By stephanie, Submitted on 2015-02-25
Is there life after death? And if there is, is there any happiness after death? Twenty-one year old Abish Miller isn't necessarily worried about her own salvation, rather she's trying to pick up the pieces of her life after the death of her spouse. In this rich and beautifully written story, life deals this BYU-I nursing student a lot of tough cards. When things get just too much to handle, she takes to the road, running. But there are some things you just can't outrun. It made me laugh and it made me cry. Dunster has captured real people, real life on paper to the point you won't want it to end. This is truly a love story; love of others and the love our Savior has for us. Bravo, Sarah!
By Colleen, Submitted on 2015-02-25
Abish has lost a lot by the tender age of twenty-one. Which in turn leaves her in a state of grieving and strange behavior, especially by her actions and how she see's the world. She has a loving family, but they don't seem to understand what she is going through, so she ends up taking life and it's misfortunes and runs away from more heartache......so she thinks.
Enter her boss and Bob the executive secretary, and her new single man starved roommates and personalities collide!
When I first started reading this book it seemed like Abish was totally lost and wanted to be left to her own thoughts and actions, so the first quarter of the book is a jumble of emotions and frustrations. After that I got more into it, especially when she started opening up and letting people in. There were some parts that left you laughing which was a great addition, the football game was one of my favorite parts!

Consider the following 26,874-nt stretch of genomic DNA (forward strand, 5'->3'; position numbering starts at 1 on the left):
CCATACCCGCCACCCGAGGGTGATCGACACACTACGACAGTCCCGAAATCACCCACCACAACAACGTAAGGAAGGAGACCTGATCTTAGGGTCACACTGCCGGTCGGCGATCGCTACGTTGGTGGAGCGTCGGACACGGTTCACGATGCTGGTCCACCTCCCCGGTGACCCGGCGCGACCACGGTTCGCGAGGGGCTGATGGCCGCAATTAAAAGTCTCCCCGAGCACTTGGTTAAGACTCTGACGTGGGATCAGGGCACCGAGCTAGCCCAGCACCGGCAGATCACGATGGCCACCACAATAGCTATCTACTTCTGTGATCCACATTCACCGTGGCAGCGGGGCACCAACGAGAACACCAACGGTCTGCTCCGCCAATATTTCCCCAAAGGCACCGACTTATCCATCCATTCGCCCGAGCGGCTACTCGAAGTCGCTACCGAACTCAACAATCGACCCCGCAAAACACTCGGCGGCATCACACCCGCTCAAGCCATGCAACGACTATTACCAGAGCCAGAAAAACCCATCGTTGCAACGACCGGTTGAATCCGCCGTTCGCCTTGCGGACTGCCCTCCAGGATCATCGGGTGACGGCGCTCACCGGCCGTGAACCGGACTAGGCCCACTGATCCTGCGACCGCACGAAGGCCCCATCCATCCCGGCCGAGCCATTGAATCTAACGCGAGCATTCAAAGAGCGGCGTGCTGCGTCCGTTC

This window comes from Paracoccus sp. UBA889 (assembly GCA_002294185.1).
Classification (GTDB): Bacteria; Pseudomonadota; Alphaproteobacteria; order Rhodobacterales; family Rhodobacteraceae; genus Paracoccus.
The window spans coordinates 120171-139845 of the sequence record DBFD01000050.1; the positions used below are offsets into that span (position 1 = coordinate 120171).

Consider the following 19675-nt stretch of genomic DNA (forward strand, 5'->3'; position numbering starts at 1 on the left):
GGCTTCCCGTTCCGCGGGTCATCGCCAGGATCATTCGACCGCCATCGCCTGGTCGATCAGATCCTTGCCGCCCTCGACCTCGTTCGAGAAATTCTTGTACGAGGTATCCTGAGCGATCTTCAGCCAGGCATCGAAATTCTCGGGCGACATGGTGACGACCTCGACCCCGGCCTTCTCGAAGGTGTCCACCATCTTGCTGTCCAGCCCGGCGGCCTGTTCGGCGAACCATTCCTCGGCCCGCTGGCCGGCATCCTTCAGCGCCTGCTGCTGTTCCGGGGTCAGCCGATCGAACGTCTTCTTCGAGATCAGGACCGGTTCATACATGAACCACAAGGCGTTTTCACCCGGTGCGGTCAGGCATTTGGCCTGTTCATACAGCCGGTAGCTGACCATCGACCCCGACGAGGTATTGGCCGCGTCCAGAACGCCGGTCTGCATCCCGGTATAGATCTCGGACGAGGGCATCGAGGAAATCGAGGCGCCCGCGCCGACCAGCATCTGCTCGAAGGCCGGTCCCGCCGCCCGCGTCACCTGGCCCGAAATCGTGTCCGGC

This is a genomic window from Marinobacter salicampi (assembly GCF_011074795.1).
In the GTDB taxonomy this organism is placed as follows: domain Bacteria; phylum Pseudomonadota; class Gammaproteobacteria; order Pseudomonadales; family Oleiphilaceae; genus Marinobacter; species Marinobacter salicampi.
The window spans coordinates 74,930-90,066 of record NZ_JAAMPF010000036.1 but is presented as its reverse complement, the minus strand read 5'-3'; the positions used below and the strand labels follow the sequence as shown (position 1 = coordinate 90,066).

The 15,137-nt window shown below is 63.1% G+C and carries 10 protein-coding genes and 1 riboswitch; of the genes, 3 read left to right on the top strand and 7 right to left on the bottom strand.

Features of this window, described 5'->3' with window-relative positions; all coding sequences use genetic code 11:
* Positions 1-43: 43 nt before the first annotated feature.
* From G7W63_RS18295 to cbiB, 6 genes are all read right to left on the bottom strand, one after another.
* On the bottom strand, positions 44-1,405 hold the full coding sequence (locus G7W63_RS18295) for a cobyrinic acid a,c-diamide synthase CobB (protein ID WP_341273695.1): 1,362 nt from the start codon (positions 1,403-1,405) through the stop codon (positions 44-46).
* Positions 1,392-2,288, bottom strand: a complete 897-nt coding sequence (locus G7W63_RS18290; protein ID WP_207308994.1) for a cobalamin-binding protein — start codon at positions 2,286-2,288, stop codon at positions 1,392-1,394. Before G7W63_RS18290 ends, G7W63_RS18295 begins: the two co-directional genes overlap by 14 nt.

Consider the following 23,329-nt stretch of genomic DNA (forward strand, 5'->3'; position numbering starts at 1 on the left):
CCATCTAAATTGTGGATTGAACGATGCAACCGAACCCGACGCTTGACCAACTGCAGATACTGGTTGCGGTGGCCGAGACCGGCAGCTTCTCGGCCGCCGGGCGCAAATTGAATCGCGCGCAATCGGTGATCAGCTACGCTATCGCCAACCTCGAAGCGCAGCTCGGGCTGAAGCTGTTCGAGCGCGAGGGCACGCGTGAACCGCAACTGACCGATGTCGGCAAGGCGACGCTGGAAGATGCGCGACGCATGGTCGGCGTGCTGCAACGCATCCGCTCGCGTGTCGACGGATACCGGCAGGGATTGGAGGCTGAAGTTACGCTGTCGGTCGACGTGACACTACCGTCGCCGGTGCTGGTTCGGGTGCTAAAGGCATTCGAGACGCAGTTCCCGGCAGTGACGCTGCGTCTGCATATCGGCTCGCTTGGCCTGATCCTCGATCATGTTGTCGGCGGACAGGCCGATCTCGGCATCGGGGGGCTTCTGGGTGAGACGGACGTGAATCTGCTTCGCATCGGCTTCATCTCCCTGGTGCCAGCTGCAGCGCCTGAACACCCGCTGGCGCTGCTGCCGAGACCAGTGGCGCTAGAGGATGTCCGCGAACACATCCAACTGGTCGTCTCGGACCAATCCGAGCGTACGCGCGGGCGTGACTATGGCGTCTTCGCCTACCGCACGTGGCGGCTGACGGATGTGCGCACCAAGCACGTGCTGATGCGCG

The roommate situation took me back to my college days and made me grateful for the great roommates I had! Sarah did a great job at conveying the emotions of this book. If you do find it hard to get into, trust me you wont be waiting for too long for the true heart of this book to shine forth and bring you peace and contentment.
By Andrea, Submitted on 2015-02-25
I haven't read a book in awhile that I totally devoured, but Mile 21 was so good that I didn't want to put it down! I picked it up from the post office on my lunch break, and was immediately sucked in. I couldn't wait for work to be over so I could get back to reading. I stayed up way too late to finish it, but it was worth it.
I loved that the setting was one I was familiar with. It was a fun throwback to my junior college days. Some of the references had me laughing out loud. I would love for my old roommates to read it to see what they think.
I really enjoyed the mix of emotions Dunster portrayed-such an emotional book! So many sad things happened, but there was always a glimmer of hope! I loved the characters and the author's whit. I am so happy to own a copy that I can read again and again.
By Mary, Submitted on 2015-02-25
In the beginning of Mile 21 Abish comes off as hard, sarcastic and irresponsible. As the story unfolded and I started learning what made Abish who she was. She is a 21 year old widow, everyone thinks she should be able to get past that and go on with life. Her mother seams like a harsh woman, her younger sister has practically perfect life, and she knows her father was against her getting married. Her boss seems like he would be difficult to work with.
When she is evicted from her apartment, her parents send her to live with her eccentric aunt. She runs away and ends up depending on her Boss to help her find school approved housing, and getting back in the single scene.
Abish is a runner and is training for a marathon, she can't seem to run more than 21 miles.
I enjoyed going on Abish's journey with her, and watching her grow and change and learn that there can be life after her husband died, and that her family loves her and her boss/ Bishop is not such a bad guy.
I recommend this to anyone, it decidedly LDS, but the story is one that everyone can relate to on some level.